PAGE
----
By Christopher Hart
May is Motorcycle Safety Awareness Month. As the days get longer, bikers across the country are getting their Cruisers, Sport Bikes, Street Bikes, and scooters tuned up for summer fun. Riders gather at various bike rallies, bike weeks, or round ups in places such as Las Vegas, Myrtle Beach, and Daytona Beach.
If you know anything about bike rallies, they are usually about the freedom of the road. Often, that means no helmets.
I am writing this because head injuries are a leading cause of death among motorcyclists. Too many bikers perish on our roads each year. Yes, motorcycle riders are exposed to the elements and that’s part of their appeal. Yet, if something goes wrong, riders do not benefit from the solid surroundings they would have in a car or truck so are at greater risk for injury. In a crash, a rider’s single greatest defense against debilitating injury or death is a DOT-approved helmet.
Some riders who don’t use helmets argue that helmets interfere with their ability to see or hear, cause injuries, or can’t be that effective since helmeted riders also die in crashes. Research shows these claims are not true. Just recently, researchers reviewed more than 40,000 cases in the National Trauma Data Bank® and found that compared with non-helmeted riders the riders who wore helmets had lower odds of experiencing a cervical or traumatic brain injury after a crash.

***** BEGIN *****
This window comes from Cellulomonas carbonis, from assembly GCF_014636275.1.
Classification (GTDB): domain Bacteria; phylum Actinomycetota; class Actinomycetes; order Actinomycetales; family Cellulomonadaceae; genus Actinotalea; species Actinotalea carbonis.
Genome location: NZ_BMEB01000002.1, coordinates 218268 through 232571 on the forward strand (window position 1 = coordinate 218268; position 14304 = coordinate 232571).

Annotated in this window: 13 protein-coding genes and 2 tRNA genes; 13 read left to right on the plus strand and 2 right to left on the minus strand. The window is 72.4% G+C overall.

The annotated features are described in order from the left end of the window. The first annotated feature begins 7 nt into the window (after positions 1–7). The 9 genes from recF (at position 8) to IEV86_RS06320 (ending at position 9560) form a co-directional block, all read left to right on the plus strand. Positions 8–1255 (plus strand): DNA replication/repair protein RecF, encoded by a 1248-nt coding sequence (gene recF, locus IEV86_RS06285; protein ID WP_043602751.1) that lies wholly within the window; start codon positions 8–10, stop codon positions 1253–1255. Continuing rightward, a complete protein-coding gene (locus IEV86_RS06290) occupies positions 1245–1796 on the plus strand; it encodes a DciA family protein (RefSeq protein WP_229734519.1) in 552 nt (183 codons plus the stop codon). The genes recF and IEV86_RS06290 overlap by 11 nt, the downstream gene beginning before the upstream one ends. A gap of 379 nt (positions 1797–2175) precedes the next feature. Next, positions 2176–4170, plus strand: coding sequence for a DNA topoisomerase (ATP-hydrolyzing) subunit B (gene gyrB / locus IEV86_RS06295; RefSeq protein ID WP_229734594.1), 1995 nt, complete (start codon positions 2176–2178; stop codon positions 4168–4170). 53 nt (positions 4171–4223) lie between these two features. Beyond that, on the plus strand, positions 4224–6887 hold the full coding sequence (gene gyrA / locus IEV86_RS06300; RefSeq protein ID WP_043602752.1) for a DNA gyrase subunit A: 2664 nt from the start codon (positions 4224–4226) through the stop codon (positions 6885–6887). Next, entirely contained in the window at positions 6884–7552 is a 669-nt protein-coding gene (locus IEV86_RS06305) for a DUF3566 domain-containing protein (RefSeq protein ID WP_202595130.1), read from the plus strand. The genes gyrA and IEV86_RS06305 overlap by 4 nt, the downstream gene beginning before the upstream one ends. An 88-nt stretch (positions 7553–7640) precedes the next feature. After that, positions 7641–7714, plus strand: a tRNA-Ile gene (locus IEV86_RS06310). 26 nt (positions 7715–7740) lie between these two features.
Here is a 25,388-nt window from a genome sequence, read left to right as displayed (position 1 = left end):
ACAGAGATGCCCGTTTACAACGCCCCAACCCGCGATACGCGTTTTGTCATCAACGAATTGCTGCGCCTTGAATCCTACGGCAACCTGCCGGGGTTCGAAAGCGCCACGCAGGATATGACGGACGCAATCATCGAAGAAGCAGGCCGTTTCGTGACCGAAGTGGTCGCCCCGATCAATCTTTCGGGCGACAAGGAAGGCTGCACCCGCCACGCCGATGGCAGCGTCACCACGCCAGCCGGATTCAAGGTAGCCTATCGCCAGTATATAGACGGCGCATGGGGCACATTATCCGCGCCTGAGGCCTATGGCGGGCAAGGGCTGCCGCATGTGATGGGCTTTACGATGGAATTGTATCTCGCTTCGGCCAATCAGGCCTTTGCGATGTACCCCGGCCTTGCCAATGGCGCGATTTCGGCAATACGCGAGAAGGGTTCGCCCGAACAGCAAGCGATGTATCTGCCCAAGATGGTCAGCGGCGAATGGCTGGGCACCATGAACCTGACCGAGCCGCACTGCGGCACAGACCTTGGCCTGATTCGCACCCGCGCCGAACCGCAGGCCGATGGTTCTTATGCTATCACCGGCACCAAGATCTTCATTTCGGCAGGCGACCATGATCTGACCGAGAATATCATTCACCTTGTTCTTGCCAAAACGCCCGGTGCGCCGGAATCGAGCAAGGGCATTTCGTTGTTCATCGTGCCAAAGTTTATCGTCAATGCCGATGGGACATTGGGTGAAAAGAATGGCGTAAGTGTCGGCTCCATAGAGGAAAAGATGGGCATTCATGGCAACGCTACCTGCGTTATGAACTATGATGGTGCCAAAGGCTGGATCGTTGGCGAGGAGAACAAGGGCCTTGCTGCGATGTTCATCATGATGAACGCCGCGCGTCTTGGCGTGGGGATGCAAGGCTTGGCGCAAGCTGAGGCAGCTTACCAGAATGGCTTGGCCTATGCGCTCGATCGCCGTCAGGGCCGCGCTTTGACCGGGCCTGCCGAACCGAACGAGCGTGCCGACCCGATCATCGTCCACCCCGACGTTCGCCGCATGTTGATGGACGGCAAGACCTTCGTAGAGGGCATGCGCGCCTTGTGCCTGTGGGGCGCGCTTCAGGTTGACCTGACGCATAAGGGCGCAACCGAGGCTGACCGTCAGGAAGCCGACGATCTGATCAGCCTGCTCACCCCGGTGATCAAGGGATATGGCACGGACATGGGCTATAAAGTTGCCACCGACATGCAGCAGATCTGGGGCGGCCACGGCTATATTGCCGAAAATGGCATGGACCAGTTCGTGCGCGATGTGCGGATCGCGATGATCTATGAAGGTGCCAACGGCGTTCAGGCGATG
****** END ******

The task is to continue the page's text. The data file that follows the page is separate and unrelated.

So, please enjoy your motorcycle. Have fun. And, if you wear a helmet, science and safety will be on your side.
For additional information, see our Motorcycle Safety Questions & Answers.
Christopher A. Hart was sworn in as a Member of the NTSB on August 12, 2009 and designated by the President for a two-year term as Vice Chairman of the Board on August 18. Member Hart joined the Board after a long career in transportation safety, including a previous term as a Member of the NTSB.